It's okay to work your hours

When I was thirteen, I was paid £3 an hour to wash pots and pans in a pub.

It was a hot and dirty job. More than once the industrial detergent desiccated my hands. But I was young, and trading three sweaty hours for £9 was well worth it.

On some nights, there was a mountain of pots to tackle, so I’d work closer to four hours. But that was fine because I just asked for more money. That’s the joy of hourly-wage jobs – they’re crappy and menial, but there is a clear connection between time and money. Clock-in, clock-out.

This clear-cut connection weakens when you move to a salaried job. You gain the reassurance and simplicity of a monthly wage, but you trade this for blurred lines between work and pay. When you do a few extra hours here and there, you have nothing to show for it.

As you become more senior, you eventually cross an invisible threshold and the connection between time and salary evaporates entirely. Past a certain salary point, companies tend to think working hours don’t apply any more. And the employee often feels the same way.

If you continue down this path, work will invade every aspect of your life. You turn up to work and do your hours, but then you keep going. You come home late and keep working. Perhaps you’re checking emails in the evening or taking phone calls during family meals. Sometimes it’s simply being checked out in a daze because you’re too tired, or you can’t stop mulling over a work problem.

Inevitably, this impacts your emotional well-being. You can’t help but get stressed in an environment where you never switch off.

As you get more burned out, you’re liable to start solving this problem with negative approaches like quiet quitting. You begin to think your work owes you something, and you can start slacking off because you’re putting in so many hours.

This isn’t solving the problem at all. Instead, it’s turning you into a crappy worker who still works long hours for a lower effective hourly rate.

The real problem to solve is the disconnect between time and money. You’re acting like Five Guys when you should be thinking like Tiffanies.

Five Guys wants you to feel special. So, when you buy a $5 cup of fries, they blow your mind by throwing a whole extra scoop into the bag. It costs Five Guys almost nothing to do that, but it breeds loyal customers.

Compare that to Tiffanies, selling diamonds by the carat. Asides from the cup of coffee in the shop, you get nothing for free. Every thousandth of a carat will cost you dearly. Because Tiffanies knows they’re selling something priceless and irreplaceable, so they weigh it carefully and charge you accordingly.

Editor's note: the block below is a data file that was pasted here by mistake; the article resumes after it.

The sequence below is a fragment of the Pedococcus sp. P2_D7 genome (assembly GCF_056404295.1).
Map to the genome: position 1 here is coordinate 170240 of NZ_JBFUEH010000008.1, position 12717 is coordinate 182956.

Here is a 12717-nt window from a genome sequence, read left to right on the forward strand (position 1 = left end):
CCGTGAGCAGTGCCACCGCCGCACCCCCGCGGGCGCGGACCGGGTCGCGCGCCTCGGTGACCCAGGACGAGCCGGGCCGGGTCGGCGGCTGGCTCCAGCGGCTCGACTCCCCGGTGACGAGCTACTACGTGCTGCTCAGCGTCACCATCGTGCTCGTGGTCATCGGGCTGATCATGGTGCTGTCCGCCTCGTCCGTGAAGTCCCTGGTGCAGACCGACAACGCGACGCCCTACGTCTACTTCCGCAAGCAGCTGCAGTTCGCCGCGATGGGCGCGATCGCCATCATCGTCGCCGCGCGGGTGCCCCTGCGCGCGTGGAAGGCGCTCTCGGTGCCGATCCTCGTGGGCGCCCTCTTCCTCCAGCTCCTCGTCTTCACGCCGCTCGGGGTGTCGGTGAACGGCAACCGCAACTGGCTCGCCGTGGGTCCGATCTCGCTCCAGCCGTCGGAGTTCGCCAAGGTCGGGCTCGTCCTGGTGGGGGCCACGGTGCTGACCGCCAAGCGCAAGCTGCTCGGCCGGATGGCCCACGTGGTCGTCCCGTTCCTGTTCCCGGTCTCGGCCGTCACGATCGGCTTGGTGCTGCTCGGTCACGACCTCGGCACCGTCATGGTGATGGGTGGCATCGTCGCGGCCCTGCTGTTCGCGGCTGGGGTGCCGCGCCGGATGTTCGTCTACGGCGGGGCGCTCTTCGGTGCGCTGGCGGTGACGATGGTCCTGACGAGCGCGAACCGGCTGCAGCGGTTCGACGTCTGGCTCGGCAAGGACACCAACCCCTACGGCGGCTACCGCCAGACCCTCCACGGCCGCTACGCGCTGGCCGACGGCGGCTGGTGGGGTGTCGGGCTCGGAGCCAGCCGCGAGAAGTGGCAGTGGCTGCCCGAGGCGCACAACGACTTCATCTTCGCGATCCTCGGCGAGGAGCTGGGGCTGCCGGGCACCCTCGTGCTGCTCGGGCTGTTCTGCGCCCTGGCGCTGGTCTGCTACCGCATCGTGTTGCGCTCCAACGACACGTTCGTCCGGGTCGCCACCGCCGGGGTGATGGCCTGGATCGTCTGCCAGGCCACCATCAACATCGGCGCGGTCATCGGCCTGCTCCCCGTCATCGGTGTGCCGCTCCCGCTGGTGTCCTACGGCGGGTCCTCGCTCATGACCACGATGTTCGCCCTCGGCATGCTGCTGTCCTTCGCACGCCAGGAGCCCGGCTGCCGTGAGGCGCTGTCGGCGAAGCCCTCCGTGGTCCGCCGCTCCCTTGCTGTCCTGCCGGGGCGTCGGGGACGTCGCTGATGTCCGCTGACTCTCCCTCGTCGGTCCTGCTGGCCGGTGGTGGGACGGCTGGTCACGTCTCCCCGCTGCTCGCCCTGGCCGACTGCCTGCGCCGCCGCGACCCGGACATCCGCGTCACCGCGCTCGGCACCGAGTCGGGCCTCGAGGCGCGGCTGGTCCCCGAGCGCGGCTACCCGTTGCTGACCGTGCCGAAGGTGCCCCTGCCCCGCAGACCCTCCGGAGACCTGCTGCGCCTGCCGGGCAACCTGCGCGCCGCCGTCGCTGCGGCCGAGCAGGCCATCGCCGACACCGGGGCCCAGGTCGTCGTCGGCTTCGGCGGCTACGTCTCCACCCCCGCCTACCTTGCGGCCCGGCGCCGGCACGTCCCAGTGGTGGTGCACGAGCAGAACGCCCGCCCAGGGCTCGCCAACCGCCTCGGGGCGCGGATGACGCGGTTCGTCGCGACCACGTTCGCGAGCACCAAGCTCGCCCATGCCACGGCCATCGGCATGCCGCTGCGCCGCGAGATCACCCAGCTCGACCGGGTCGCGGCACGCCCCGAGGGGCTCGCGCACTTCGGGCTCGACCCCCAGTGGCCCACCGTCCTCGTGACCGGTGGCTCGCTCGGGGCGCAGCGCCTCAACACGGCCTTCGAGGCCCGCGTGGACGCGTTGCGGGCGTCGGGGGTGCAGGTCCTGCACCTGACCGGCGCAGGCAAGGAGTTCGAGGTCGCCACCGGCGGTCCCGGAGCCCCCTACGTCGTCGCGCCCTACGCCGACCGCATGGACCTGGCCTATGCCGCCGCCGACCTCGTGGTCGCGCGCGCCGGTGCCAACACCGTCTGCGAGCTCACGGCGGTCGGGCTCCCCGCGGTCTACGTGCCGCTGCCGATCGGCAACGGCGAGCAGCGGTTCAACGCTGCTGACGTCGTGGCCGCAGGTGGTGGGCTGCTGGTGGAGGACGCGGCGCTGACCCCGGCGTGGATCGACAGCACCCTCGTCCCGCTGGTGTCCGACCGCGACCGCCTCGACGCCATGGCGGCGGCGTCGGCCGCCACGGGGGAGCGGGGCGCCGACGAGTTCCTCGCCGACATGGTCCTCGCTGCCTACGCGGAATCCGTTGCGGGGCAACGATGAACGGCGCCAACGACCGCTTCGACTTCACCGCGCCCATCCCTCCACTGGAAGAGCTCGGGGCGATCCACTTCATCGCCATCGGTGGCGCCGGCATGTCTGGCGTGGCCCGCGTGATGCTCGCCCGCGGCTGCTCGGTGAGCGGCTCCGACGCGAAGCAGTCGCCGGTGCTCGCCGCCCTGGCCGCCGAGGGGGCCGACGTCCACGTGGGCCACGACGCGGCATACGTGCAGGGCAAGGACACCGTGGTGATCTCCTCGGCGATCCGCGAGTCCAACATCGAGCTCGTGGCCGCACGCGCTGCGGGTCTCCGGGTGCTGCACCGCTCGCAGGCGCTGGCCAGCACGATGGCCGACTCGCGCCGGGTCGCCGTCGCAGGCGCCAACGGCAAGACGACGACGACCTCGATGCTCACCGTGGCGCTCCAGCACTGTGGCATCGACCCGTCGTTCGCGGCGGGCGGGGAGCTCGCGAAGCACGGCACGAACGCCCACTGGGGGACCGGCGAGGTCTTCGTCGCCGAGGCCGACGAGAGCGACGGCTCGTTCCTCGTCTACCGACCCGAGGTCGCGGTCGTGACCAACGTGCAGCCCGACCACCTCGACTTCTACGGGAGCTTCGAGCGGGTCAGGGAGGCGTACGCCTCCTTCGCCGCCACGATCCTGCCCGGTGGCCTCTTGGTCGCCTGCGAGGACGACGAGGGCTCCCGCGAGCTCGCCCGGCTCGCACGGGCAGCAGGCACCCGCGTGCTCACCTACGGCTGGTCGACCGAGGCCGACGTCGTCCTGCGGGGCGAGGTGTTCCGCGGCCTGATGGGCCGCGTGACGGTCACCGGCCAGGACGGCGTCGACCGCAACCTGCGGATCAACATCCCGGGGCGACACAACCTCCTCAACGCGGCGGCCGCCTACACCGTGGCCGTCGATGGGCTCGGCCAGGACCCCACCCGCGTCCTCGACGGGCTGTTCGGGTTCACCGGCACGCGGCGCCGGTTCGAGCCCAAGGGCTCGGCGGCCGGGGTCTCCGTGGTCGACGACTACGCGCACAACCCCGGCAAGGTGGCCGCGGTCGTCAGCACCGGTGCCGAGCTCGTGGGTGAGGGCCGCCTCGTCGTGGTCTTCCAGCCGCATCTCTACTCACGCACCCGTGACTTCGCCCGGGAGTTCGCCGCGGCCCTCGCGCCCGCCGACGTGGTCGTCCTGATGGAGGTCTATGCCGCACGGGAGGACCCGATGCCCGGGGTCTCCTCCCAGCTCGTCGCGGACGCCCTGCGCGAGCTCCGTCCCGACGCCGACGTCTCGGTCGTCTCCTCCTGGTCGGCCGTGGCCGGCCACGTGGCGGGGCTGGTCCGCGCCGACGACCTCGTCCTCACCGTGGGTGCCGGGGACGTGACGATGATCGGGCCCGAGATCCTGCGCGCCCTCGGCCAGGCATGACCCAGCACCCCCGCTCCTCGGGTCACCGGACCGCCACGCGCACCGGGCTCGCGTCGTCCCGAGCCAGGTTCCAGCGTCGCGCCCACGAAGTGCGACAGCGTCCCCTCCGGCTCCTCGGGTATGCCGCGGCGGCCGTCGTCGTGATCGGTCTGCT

You need to embrace a Tiffanies mindset. Throughout your career, you’ve developed a unique set of skills that makes you priceless and irreplaceable. Your salary has increased because you’re a more capable operator – it reflects the fact that each hour of your time delivers more value to the company than it did five years ago.

Your time is the most valuable asset you have – it’s the one thing in your life that you cannot replace. You mustn’t give it away like Five Guys does with its fries. You need to measure it by the microgram and sell it dearly.

Now, there is a hugely important caveat to all of this. Because, until the point, you might be forgiven for thinking I’m advocating being a clock-watching jobsworth. Far from it. I’m describing being a stone-cold professional who delivers eight productive, impactful hours of work, and then walks away. Those eight hours should be worth your salary (and then some).

If something is on fire, by all means, work later to address it. Provided this doesn’t happen often, it’s a fine and correct thing to do. If it happens all the time, then you need to set some firmer boundaries or find a different job.

Remember that any meaningful job will have more tasks available than there is time in the day. At some point, you arbitrarily stop all work. Eight hours is something we inherited from the industrial era, and it doesn’t reflect the realities of knowledge work. Nonetheless, it is the typical amount we are contracted to work, and so it seems a sensible place to down tools for the day.

Recognising you are never done is a critical way to separate work and home life. As Casper ter Kuile likes to post on Twitter each Friday – “The work isn’t done, but it is time to stop.”

I’ve realised this is what I love about productivity, and why I think it’s critical for work/life balance. Using the tools of productivity, you can deliver the most effective work possible during your contracted hours. Then you can walk away, knowing you have delivered your commitment, and sleep well.

When you take this approach regularly, your relationship with work will improve. You won’t resent it for encroaching on your life. You won’t feel guilty because you’re paid well and should be working all hours. Your family doesn’t have to share you with a dozen phone calls every evening.

Instead, like an artisan of old hanging up their tools at the end of the day, you can leave work behind you and return afresh tomorrow to try again.